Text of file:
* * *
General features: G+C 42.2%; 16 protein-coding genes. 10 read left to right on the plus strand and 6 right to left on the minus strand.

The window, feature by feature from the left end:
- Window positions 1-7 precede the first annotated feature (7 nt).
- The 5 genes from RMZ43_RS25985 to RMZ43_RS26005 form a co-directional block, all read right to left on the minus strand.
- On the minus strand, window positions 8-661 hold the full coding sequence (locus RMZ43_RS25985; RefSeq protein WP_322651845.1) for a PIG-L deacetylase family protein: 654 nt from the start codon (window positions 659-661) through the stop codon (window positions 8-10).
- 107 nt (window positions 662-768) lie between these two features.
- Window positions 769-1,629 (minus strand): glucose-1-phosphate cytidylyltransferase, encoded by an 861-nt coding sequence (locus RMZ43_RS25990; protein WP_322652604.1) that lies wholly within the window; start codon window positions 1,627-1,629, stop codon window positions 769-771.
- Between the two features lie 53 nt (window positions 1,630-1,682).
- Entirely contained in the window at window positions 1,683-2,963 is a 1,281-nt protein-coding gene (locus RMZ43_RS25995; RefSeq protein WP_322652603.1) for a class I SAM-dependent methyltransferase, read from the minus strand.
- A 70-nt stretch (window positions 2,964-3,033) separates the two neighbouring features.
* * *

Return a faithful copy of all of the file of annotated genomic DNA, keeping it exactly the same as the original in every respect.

General features: G+C 42.2%; 16 protein-coding genes. 10 read left to right on the plus strand and 6 right to left on the minus strand.

The window, feature by feature from the left end:
- Window positions 1-7 precede the first annotated feature (7 nt).
- The 5 genes from RMZ43_RS25985 to RMZ43_RS26005 form a co-directional block, all read right to left on the minus strand.
- On the minus strand, window positions 8-661 hold the full coding sequence (locus RMZ43_RS25985; RefSeq protein WP_322651845.1) for a PIG-L deacetylase family protein: 654 nt from the start codon (window positions 659-661) through the stop codon (window positions 8-10).
- 107 nt (window positions 662-768) lie between these two features.
- Window positions 769-1,629 (minus strand): glucose-1-phosphate cytidylyltransferase, encoded by an 861-nt coding sequence (locus RMZ43_RS25990; protein WP_322652604.1) that lies wholly within the window; start codon window positions 1,627-1,629, stop codon window positions 769-771.
- Between the two features lie 53 nt (window positions 1,630-1,682).
- Entirely contained in the window at window positions 1,683-2,963 is a 1,281-nt protein-coding gene (locus RMZ43_RS25995; RefSeq protein WP_322652603.1) for a class I SAM-dependent methyltransferase, read from the minus strand.
- A 70-nt stretch (window positions 2,964-3,033) separates the two neighbouring features.